Canada’s central bank was surprised by how strong the excess demand has been. Consequently, the Bank of Canada (BoC) sees elevated inflation sticking around for a little longer. In its latest Monetary Policy Report (MPR), the central bank warns that excess demand has been resilient, helping to create more uncertainty. Now they don’t see the target being reached until 2025, meaning elevated interest rates will stick around a little longer too.
Canadian Inflation Is Decelerating, But Still Way Too High
Canadian inflation has been making progress, but not nearly as fast as it should be. The consumer price index (CPI) showed 3.4% annual growth in May. Down significantly from the 8.0% peak reported last year, but still far from the BoC’s 2 point target. To the average person, it might seem great and that things are now fixed. However, to a person tracking monetary policy, it highlights just how insanely out-of-whack inflation got.
Okay, imagine this—you’re in charge of your company’s budget. The department you took over is typically on budget, but you managed to come in 50% over this time. Not great, right? Now increase that to 70% over, and that’s how well the BoC is managing the depreciation of the currency. The currency is losing money 1.7x the intended rate.
The issue is further complicated by the fact the BoC’s preferred CPI measure has stopped falling. That can indicate interest rates aren’t nearly as high as they should have been.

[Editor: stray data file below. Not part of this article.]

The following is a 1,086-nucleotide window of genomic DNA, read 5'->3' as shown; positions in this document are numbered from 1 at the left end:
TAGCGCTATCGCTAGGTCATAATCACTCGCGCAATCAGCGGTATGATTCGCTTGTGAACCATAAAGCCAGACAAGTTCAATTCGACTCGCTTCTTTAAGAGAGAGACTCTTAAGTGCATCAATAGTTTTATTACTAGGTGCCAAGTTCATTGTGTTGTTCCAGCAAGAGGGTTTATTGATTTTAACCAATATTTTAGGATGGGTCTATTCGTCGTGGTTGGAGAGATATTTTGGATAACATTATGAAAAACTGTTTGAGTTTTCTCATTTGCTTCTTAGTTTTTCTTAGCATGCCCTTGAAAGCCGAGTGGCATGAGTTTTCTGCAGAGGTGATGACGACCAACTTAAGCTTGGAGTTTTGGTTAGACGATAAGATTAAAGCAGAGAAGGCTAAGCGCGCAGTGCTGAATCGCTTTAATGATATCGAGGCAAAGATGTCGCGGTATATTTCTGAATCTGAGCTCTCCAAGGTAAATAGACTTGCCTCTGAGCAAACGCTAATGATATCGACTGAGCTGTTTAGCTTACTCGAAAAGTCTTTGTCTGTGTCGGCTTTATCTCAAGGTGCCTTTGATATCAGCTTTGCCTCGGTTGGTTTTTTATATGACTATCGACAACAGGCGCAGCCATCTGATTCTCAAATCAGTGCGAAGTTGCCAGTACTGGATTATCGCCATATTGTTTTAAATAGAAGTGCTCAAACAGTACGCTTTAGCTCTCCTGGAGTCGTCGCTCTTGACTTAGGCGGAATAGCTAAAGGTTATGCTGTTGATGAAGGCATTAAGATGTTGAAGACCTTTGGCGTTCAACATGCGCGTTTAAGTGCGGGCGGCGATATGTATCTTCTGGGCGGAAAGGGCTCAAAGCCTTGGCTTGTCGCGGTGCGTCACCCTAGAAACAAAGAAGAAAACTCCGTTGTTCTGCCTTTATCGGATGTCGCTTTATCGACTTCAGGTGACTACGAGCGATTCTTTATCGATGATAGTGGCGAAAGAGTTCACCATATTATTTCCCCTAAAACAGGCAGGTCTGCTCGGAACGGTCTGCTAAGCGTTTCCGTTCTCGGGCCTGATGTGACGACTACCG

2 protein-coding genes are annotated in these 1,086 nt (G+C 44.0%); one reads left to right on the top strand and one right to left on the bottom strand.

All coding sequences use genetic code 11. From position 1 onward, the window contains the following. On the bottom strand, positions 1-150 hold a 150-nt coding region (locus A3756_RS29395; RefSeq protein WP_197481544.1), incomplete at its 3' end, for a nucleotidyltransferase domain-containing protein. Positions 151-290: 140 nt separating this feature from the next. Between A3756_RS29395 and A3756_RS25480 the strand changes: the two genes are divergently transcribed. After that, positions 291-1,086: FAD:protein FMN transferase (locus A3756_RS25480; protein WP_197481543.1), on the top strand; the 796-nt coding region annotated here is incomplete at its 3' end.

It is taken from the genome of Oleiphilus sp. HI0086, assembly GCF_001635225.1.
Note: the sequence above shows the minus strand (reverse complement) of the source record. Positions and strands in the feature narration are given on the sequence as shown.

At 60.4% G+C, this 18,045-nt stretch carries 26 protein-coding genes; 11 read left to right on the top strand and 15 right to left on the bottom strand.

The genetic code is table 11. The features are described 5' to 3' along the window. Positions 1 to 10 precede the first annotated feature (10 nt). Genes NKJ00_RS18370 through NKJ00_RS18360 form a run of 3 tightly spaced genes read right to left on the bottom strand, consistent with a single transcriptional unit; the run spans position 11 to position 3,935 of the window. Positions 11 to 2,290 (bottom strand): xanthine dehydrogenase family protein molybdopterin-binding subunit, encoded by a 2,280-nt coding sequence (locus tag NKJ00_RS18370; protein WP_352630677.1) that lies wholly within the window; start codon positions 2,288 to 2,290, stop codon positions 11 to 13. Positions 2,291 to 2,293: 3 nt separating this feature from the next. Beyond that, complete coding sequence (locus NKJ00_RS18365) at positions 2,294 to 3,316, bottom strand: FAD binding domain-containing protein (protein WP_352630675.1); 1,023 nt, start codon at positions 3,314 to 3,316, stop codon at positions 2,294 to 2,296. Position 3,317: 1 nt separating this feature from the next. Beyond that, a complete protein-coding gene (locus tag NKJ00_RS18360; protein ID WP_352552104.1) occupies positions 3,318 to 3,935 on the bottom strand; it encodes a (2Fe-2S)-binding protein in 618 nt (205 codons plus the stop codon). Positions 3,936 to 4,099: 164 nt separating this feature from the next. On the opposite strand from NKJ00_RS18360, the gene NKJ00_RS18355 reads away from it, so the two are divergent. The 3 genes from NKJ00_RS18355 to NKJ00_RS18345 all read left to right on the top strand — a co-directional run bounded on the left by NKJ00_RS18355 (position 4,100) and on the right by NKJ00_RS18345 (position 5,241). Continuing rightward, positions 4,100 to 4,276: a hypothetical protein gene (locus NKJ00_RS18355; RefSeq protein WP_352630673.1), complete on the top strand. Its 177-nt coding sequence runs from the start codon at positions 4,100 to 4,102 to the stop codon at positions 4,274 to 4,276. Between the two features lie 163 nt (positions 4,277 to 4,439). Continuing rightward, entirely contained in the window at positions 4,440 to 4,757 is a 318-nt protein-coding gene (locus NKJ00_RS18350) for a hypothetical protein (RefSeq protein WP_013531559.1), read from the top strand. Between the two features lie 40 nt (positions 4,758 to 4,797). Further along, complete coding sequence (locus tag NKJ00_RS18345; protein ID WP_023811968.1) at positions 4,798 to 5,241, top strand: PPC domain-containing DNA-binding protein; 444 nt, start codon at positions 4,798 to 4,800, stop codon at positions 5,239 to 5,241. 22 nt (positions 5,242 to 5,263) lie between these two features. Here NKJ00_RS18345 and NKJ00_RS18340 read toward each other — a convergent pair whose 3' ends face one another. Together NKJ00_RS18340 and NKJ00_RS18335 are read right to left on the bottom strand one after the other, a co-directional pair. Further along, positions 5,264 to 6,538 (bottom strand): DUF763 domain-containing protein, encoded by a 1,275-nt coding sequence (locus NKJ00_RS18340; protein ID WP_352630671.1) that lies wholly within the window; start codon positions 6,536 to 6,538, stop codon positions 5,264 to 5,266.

Canada Won’t See Normal Inflation Until 2025… At The Earliest?
The BoC may seem confident in speeches, but their forecasts are slipping further. The latest MPR shows they don’t see inflation hitting the target rate until 2025. It’s a year longer than previously anticipated, meaning rates need to stay elevated for longer.
Hitting the target by next year might be wishful thinking, if you’re going strictly by the BoC. “Looking ahead, the next stage in the decline of inflation toward target is expected to take longer and is more uncertain,” reads the central bank’s MPR.
Bank of Canada Blames Services & Excess Demand For Slow Progress
Global commodity prices have stabilized, helping to bring down the growth rate. The central bank attributes the higher-than-expected growth primarily to service inflation, and excess demand.
Service inflation adjusts “sluggishly,” explained the BoC. It’s important to understand that service costs aren’t entirely wages, and reflect higher input costs. For example, if rent surges for the venue the services are carried out, they’ll have to recoup the input.
Excess demand, driven by cheap credit and its lingering effects, are also propping up inflation. “Slowing domestic demand is central to the anticipated decline in inflationary pressures,” said the BoC.
They further suggest that excess demand helped price increases more easily pass on. However, they don’t expect it to last as excess demand fades, and higher interest rates throttle credit.